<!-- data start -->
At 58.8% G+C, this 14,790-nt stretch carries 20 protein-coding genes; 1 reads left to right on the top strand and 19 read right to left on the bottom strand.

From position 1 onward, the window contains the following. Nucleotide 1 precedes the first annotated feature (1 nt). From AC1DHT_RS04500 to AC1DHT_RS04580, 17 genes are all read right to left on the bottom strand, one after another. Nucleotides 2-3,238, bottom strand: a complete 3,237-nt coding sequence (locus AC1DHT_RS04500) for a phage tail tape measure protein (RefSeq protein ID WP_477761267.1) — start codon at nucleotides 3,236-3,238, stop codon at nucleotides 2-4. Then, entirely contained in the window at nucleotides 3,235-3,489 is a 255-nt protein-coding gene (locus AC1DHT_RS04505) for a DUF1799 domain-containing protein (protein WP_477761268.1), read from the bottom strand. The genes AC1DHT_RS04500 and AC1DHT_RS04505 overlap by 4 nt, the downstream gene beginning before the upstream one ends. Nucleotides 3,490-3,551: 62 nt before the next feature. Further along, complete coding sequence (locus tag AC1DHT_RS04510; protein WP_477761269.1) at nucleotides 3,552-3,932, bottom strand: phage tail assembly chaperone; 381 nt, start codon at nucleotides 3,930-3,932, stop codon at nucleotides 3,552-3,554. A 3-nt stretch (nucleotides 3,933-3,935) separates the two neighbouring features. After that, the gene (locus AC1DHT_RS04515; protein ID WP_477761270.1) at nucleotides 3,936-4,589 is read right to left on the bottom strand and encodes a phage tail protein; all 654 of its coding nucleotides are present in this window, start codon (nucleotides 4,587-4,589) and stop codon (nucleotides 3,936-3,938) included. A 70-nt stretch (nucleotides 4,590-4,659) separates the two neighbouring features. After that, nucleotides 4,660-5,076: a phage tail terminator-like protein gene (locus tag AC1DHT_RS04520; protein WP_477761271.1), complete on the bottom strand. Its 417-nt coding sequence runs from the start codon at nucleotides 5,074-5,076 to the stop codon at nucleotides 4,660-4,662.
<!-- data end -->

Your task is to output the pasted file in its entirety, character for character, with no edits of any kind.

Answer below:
At 58.8% G+C, this 14,790-nt stretch carries 20 protein-coding genes; 1 reads left to right on the top strand and 19 read right to left on the bottom strand.

From position 1 onward, the window contains the following. Nucleotide 1 precedes the first annotated feature (1 nt). From AC1DHT_RS04500 to AC1DHT_RS04580, 17 genes are all read right to left on the bottom strand, one after another. Nucleotides 2-3,238, bottom strand: a complete 3,237-nt coding sequence (locus AC1DHT_RS04500) for a phage tail tape measure protein (RefSeq protein ID WP_477761267.1) — start codon at nucleotides 3,236-3,238, stop codon at nucleotides 2-4. Then, entirely contained in the window at nucleotides 3,235-3,489 is a 255-nt protein-coding gene (locus AC1DHT_RS04505) for a DUF1799 domain-containing protein (protein WP_477761268.1), read from the bottom strand. The genes AC1DHT_RS04500 and AC1DHT_RS04505 overlap by 4 nt, the downstream gene beginning before the upstream one ends. Nucleotides 3,490-3,551: 62 nt before the next feature. Further along, complete coding sequence (locus tag AC1DHT_RS04510; protein WP_477761269.1) at nucleotides 3,552-3,932, bottom strand: phage tail assembly chaperone; 381 nt, start codon at nucleotides 3,930-3,932, stop codon at nucleotides 3,552-3,554. A 3-nt stretch (nucleotides 3,933-3,935) separates the two neighbouring features. After that, the gene (locus AC1DHT_RS04515; protein ID WP_477761270.1) at nucleotides 3,936-4,589 is read right to left on the bottom strand and encodes a phage tail protein; all 654 of its coding nucleotides are present in this window, start codon (nucleotides 4,587-4,589) and stop codon (nucleotides 3,936-3,938) included. A 70-nt stretch (nucleotides 4,590-4,659) separates the two neighbouring features. After that, nucleotides 4,660-5,076: a phage tail terminator-like protein gene (locus tag AC1DHT_RS04520; protein WP_477761271.1), complete on the bottom strand. Its 417-nt coding sequence runs from the start codon at nucleotides 5,074-5,076 to the stop codon at nucleotides 4,660-4,662.